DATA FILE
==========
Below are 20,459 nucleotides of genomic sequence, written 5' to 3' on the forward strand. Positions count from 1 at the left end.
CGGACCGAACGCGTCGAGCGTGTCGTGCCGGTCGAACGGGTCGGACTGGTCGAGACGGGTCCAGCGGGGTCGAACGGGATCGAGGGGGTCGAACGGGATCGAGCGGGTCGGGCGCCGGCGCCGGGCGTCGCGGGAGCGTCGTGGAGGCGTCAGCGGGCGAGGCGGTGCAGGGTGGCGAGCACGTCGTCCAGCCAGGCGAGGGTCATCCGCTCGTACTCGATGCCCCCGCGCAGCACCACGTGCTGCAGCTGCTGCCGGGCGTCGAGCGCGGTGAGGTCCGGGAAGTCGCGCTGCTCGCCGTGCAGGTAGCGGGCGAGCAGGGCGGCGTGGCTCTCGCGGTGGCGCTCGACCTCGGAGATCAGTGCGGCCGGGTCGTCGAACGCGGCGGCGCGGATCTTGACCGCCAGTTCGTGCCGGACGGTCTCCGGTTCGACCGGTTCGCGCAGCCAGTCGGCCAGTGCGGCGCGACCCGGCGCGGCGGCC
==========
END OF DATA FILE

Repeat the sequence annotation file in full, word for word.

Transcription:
Below are 20,459 nucleotides of genomic sequence, written 5' to 3' on the forward strand. Positions count from 1 at the left end.
CGGACCGAACGCGTCGAGCGTGTCGTGCCGGTCGAACGGGTCGGACTGGTCGAGACGGGTCCAGCGGGGTCGAACGGGATCGAGGGGGTCGAACGGGATCGAGCGGGTCGGGCGCCGGCGCCGGGCGTCGCGGGAGCGTCGTGGAGGCGTCAGCGGGCGAGGCGGTGCAGGGTGGCGAGCACGTCGTCCAGCCAGGCGAGGGTCATCCGCTCGTACTCGATGCCCCCGCGCAGCACCACGTGCTGCAGCTGCTGCCGGGCGTCGAGCGCGGTGAGGTCCGGGAAGTCGCGCTGCTCGCCGTGCAGGTAGCGGGCGAGCAGGGCGGCGTGGCTCTCGCGGTGGCGCTCGACCTCGGAGATCAGTGCGGCCGGGTCGTCGAACGCGGCGGCGCGGATCTTGACCGCCAGTTCGTGCCGGACGGTCTCCGGTTCGACCGGTTCGCGCAGCCAGTCGGCCAGTGCGGCGCGACCCGGCGCGGCGGCC